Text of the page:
Sen. Ted Cruz (R-Texas) and Rep. Ron DeSantis (R-Fla.) have proposed amending the U.S. Constitution to impose term limits on members of Congress, one of several such resolutions filed as the 115th Congress gets to work.
Cruz’s office said the amendment would limit U.S. senators to two six-year terms and members of the House to three two-year terms. The amendment is being considered as S.J.Res.2 in the Senate and H.J.Res.6 in the House,
“D.C. is broken,” said Cruz in a release. “The American people resoundingly agreed on Election Day, and President-elect Donald Trump has committed to putting government back to work for the American people. It is well past time to put an end to the cronyism and deceit that has transformed Washington into a graveyard of good intentions.”
“Term limits are the first step towards reforming Capitol Hill,” said DeSantis. “Eliminating the political elite and infusing Washington with new blood will restore the citizen legislature that our Founding Fathers envisioned. The American people have called for increased accountability and we must deliver. Senator Cruz has been instrumental in efforts to hold Congress accountable, and I look forward to working with him to implement term limits.”
President-elect Trump in October called for term limits in his campaign pledge to “drain the swamp.” Trump’s plan at the time matches Cruz’s proposal, according to a Politico article from October. Cruz and DeSantis penned an op-ed in the Washington Post in December announcing they would introduce such an amendment. In both the op-ed and Wednesday’s release, Cruz cited an October Rasmussen survey that showed nearly three-quarters of likely U.S. voters support establishing term limits, compared to 13 percent who were opposed to term limits.
U.S. Term Limits, a nonprofit pushing for term limits, voiced support for the Cruz-DeSantis bill. USTL President Philip Blumel said in a Wednesday blog post, “President-Elect Trump, President Obama, Speaker Ryan and the American people have all said it’s time for term limits. Congress should listen by passing this resolution and sending it to the states for approval.”
Sens. Deb Fischer (R-Neb.), Ron Johnson (R-Wisc.), Thom Tillis (R-N.C.), Marco Rubio (R-Fla.), Mike Lee (R-Utah), and David Perdue (R-Ga.) are listed as cosponsors of S.J.Res.2, according the resolution's text and Cruz’s office.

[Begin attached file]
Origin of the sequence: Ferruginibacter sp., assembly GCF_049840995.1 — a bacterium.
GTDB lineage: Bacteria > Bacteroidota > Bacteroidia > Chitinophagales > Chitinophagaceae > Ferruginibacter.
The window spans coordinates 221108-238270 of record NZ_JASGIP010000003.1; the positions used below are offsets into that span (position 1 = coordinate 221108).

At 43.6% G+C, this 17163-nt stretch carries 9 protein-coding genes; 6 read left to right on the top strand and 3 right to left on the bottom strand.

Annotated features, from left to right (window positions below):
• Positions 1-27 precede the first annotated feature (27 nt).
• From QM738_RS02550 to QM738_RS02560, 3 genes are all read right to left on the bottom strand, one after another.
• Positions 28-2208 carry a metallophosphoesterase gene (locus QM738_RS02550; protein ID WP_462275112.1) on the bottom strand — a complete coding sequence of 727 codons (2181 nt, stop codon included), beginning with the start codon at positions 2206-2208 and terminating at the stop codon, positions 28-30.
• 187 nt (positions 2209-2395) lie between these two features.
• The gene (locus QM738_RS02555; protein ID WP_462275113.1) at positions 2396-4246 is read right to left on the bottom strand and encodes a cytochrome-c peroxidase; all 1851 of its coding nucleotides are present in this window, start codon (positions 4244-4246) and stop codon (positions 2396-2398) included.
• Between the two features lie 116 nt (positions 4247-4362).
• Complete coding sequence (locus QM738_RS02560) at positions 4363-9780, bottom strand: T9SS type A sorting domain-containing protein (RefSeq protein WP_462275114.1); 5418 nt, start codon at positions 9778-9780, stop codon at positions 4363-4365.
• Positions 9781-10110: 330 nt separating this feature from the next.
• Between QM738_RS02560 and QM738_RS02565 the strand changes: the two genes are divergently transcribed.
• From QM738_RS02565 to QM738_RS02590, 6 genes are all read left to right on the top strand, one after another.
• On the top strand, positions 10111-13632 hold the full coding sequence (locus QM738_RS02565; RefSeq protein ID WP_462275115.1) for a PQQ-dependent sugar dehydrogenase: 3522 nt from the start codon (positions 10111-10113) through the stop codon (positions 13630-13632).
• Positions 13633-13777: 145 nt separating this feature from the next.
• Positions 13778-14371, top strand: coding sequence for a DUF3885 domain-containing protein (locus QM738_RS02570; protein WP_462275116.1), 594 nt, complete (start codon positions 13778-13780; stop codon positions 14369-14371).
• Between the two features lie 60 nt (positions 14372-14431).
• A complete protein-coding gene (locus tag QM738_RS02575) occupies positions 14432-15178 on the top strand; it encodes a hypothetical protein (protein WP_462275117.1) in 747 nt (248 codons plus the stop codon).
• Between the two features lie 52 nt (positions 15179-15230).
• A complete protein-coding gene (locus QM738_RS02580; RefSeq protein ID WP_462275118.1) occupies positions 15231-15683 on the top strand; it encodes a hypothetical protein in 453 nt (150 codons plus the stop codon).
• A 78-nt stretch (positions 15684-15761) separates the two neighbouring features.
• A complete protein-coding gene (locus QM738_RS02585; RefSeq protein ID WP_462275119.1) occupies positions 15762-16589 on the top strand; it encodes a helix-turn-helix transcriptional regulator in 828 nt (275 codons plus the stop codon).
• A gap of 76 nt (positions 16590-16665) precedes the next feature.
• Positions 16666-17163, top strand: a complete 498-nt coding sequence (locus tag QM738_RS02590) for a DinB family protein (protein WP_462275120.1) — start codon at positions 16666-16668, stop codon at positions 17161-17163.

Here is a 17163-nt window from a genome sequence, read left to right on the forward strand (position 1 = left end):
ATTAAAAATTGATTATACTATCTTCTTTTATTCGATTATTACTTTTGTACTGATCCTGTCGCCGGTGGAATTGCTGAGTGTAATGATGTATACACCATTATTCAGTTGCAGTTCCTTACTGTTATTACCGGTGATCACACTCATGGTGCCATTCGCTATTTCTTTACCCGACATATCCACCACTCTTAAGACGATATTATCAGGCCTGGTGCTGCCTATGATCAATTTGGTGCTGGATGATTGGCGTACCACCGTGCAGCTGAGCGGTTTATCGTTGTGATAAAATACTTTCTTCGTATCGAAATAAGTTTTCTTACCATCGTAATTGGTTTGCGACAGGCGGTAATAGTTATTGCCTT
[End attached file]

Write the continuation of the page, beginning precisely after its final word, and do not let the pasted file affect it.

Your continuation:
The initial proposal from Cruz and DeSantis also states:
“No term beginning before the date of the ratification of this article shall be taken into account in determining eligibility for election or appointment under this article.”
This means that if the resolution was approved with no changes, current senators and representatives would not be subject to the amendment until it is ratified. Furthermore, the introduced version does not prevent a person who serves three terms in the House from subsequently running and serving two terms in the Senate.
Term limits are not new in the United States. The Articles of Confederation, the predecessor to the current U.S. Constitution, included term limits. Article V stated in part, “No state shall be represented in Congress by less than two, nor by more than seven Members; and no person shall be capable of being a delegate for more than three years in any term of six years.” Efforts to add term limits at the state level hit a wall in the 1990s after a 5-4 decision by the U.S. Supreme Court in the 1995 case U.S. Term Limits, Inc. v. Thornton. The ruling invalidated state-imposed term limits for prospective members of Congress that were stricter than those set out by the constitution.
Several other joint resolutions have been introduced in Congress regarding term limits for the 2017-18 session as of Jan. 4: H.J.Res.4 by Reps. Jim Bridenstine (R-Okla.) and Beto O'Rourke (D-Texas), H.J.Res.7 by Rep. Brian Fitzpatrick (R-Pa.) and H.J.Res.13 by Rep. O’Rourke.
Fitzpatrick said his proposal would limit members of the House and Senate to 12 years of service total. A copy of the resolution provided to KVUE by O'Rourke's office has similar language to that of the proposal by Cruz and DeSantis.
If any resolution regarding an amendment is approved by Congress, it must also be ratified by three-quarters of the states (38 of 50 states) within a certain period of time. S.J.Res.2 stipulates the ratification must be done “within seven years after the date of its submission by the Congress.” The U.S. Constitution was last amended in 1992.